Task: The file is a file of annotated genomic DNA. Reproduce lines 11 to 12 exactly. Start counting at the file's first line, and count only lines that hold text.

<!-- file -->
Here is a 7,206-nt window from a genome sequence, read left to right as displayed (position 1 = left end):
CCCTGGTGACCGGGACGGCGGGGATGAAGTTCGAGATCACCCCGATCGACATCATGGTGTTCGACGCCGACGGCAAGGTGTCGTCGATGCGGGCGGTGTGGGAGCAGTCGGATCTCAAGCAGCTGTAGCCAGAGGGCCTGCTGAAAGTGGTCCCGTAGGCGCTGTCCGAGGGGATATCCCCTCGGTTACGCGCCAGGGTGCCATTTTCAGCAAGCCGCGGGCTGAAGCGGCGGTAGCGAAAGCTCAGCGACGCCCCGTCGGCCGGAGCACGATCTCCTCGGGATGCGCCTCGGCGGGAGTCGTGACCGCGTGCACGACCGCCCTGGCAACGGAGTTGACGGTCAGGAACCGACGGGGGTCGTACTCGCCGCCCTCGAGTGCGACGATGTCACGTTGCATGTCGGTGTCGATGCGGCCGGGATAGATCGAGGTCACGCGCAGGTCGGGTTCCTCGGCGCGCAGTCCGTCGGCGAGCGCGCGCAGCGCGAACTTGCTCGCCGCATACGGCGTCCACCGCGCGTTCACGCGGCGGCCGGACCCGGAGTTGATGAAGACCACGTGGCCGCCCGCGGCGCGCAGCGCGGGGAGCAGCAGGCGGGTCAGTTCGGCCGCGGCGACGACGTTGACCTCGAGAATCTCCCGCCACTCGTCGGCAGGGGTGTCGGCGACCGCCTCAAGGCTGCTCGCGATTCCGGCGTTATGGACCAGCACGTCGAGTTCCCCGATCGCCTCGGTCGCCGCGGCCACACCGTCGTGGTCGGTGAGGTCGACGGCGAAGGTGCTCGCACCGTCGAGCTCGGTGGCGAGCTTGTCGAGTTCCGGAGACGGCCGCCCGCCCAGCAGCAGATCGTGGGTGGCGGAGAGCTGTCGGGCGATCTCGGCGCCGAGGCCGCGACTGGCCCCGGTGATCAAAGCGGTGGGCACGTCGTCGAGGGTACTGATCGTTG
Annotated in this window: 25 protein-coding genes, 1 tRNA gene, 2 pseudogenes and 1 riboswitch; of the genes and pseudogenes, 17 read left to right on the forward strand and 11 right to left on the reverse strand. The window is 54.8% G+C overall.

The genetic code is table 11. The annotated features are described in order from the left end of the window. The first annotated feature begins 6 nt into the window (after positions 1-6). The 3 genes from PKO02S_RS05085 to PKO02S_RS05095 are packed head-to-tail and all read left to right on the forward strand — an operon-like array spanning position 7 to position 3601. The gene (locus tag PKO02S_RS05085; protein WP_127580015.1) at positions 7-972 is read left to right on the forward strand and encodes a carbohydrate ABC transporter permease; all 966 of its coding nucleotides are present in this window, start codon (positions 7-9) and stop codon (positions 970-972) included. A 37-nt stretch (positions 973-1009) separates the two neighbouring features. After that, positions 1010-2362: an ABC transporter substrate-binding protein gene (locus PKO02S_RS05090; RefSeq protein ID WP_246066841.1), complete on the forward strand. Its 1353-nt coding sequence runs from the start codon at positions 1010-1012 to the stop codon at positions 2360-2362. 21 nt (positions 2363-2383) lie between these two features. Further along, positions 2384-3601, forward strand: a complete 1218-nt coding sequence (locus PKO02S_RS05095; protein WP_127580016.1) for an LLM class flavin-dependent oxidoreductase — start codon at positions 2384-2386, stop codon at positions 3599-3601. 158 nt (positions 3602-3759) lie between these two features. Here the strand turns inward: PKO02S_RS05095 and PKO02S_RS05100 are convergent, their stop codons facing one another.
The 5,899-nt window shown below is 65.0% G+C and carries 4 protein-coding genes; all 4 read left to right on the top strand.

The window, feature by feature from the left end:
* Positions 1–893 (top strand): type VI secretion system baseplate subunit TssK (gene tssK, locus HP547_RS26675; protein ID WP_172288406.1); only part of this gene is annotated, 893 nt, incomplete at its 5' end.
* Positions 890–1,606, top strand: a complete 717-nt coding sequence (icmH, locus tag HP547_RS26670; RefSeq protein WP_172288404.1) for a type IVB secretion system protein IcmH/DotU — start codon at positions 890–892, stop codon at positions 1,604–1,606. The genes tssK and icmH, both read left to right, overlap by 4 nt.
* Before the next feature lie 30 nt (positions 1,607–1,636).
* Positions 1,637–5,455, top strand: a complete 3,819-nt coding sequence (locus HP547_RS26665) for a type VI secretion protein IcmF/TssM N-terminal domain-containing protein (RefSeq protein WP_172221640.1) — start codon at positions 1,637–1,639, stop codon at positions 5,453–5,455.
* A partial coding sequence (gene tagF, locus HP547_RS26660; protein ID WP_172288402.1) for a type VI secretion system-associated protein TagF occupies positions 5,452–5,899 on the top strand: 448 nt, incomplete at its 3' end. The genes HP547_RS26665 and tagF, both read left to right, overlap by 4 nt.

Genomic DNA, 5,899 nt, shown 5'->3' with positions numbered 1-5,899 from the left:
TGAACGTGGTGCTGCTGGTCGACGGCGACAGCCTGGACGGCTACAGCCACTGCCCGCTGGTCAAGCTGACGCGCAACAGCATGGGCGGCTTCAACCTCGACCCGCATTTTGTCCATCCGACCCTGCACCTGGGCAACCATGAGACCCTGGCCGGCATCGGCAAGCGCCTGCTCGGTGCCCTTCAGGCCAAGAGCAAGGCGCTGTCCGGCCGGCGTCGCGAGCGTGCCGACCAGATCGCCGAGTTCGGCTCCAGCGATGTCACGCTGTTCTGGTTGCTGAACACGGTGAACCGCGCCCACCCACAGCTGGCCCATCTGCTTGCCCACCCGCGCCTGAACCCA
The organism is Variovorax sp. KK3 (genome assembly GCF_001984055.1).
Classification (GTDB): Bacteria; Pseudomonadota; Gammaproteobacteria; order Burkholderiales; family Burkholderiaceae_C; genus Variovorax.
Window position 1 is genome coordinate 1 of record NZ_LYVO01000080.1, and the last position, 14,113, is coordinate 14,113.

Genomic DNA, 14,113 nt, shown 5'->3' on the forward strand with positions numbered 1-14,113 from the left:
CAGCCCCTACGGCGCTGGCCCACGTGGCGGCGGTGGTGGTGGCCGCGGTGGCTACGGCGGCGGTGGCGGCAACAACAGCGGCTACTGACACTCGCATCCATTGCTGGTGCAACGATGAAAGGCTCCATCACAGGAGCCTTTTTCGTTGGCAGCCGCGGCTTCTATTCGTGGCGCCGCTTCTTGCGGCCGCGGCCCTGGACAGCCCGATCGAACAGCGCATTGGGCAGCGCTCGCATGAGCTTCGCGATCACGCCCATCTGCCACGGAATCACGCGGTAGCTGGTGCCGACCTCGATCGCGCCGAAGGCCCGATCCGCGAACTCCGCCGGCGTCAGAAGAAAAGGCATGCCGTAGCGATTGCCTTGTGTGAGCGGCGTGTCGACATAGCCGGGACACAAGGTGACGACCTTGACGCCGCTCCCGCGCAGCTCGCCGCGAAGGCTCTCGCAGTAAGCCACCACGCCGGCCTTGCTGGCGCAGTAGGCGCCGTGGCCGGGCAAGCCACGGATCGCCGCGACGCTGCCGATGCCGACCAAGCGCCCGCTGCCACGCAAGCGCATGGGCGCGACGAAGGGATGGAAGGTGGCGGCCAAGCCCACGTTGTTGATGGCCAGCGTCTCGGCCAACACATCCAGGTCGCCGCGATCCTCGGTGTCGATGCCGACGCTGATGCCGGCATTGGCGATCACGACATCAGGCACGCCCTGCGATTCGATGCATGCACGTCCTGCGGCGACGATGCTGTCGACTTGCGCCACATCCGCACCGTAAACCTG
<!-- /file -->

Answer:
* A partial coding sequence (gene tagF, locus HP547_RS26660; protein ID WP_172288402.1) for a type VI secretion system-associated protein TagF occupies positions 5,452–5,899 on the top strand: 448 nt, incomplete at its 3' end. The genes HP547_RS26665 and tagF, both read left to right, overlap by 4 nt.

Genomic DNA, 5,899 nt, shown 5'->3' with positions numbered 1-5,899 from the left: